By mid-October Yosl was sufficiently recovered to be the guest of honour at a retrospective at the Dan Gallery — Up to Now: Old and New in the Painting of Yosl Bergner — in honour of his 90th birthday. On the Sunday prior to the party I walked around an otherwise empty gallery, with only Yosl and Audrey for company. He paused before a canvas depicting a jeep sprouting birches. It was inspired by something Nissim Aloni, the word-crazed playwright with whom Yosl collaborated for many years, saw during the Six-Day War.
Other sights caused Aloni to take to his bed for two months after the end of hostilities. But this vision was more gentle. He saw an enemy jeep camouflaged with trees — in the middle of a barren desert. Yosl placed the whole scene within a bell jar, as if the men who dreamed-up this scheme breathed entirely different air. The painting encapsulates one of Yosl’s constant themes: the persistent blindness of dreamers.
Another of the paintings relating to Aloni (in effect Yosl’s blood-brother) showed an empty wheelchair. The image dated from 1958, but it was revisited in 1993, when Yosl produced a whole sequence of them, in response to his friend’s incapacity. He sent me photographs of the paintings the following March. “Here are the thirteen paintings about Nissim which I finished on the thirteenth of October [Yosl’s birthday],” he wrote in the covering letter. “But I added three more later on. I numbered them because it’s like a personal diary about a friend’s suffering… I’m not going to exhibit them… because I just can’t sell them.”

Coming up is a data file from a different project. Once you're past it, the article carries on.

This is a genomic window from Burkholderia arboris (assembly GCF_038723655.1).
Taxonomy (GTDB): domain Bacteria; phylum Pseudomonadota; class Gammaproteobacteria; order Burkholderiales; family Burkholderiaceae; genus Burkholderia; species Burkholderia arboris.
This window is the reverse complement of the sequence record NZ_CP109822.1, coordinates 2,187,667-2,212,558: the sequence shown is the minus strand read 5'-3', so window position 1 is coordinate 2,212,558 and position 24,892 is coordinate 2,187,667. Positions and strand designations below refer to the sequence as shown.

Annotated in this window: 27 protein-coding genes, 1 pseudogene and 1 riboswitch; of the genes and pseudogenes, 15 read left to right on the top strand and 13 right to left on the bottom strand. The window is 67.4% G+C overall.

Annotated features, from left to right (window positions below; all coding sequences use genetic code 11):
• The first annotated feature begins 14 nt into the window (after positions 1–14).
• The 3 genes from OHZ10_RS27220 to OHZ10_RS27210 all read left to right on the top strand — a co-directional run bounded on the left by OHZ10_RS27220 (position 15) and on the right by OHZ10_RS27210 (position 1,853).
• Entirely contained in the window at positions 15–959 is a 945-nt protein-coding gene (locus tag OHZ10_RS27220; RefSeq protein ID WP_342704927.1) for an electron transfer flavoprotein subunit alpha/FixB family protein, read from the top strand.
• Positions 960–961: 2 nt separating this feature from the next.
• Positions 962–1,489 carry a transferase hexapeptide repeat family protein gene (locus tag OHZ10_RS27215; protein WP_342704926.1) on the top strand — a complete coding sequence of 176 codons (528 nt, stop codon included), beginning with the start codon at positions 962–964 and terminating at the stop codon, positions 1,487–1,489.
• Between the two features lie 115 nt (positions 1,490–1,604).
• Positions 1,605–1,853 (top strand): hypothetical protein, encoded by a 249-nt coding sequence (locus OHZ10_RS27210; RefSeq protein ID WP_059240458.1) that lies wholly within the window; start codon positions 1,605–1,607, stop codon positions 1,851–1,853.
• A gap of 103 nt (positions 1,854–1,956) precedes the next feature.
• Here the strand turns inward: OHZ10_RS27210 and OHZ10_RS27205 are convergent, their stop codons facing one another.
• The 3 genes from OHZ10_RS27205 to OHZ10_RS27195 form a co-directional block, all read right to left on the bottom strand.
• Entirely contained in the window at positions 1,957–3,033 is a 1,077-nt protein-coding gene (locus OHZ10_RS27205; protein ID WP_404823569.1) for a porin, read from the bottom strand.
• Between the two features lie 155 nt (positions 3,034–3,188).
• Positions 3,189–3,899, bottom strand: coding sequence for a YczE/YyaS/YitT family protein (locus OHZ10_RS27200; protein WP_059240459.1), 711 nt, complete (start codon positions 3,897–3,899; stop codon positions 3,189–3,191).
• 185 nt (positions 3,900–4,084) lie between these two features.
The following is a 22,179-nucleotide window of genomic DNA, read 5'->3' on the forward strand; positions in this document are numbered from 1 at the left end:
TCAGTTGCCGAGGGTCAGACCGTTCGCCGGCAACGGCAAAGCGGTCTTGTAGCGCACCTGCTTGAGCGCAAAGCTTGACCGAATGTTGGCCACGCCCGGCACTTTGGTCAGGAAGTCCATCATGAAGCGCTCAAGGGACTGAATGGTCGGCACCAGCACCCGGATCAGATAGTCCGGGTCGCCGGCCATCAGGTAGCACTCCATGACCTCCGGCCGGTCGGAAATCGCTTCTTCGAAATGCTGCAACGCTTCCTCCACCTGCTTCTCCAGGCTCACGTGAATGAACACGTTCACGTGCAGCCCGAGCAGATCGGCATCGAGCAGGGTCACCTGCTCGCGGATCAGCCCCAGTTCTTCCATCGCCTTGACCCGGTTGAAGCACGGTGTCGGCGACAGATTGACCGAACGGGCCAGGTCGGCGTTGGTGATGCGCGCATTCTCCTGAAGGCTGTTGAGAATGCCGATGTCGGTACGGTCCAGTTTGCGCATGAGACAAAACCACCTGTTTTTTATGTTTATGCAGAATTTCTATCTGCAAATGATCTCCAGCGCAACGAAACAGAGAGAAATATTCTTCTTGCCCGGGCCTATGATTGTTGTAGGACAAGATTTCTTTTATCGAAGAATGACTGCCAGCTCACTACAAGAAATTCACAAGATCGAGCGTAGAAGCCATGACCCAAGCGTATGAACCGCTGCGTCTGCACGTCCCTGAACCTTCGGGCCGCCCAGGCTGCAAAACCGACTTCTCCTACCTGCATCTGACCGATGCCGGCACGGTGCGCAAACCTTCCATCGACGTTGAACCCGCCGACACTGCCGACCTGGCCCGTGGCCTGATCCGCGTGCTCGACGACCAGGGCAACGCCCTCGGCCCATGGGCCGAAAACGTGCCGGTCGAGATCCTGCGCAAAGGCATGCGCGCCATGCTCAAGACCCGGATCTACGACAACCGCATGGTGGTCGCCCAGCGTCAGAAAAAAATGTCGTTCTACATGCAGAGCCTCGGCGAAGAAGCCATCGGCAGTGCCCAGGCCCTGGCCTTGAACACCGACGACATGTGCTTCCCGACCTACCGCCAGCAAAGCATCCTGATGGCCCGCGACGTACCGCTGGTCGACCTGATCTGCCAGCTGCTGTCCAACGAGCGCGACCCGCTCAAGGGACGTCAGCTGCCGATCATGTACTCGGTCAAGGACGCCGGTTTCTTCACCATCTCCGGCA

Images, no less than themes, persist in Yosl’s 70-year career. Like Ingmar Bergman in another context, Yosl is the impresario of a loyal ensemble, which may be called upon to perform at any moment. In one of the newer paintings, produced for the show, Yosl depicted kitchen utensils — saucepans, graters, grinders — in a tumult of panic, occasioned (one assumes) by the approach of an ill-omened bird. In the right-hand corner, just above the signature, stands an old-fashioned pepper pot, with something resembling a smile. “That’s me,” said Yosl. He reminded me that when he was a child he had no toys, and was compelled to improvise games with what he could find in the kitchen. The painting was called “Witness”. And that is exactly what Yosl has remained throughout Israel’s history, and even before that — through the agency of his idealistic father and uncles (“my meshugge mishpocheh”) — when the land was known as Palestine.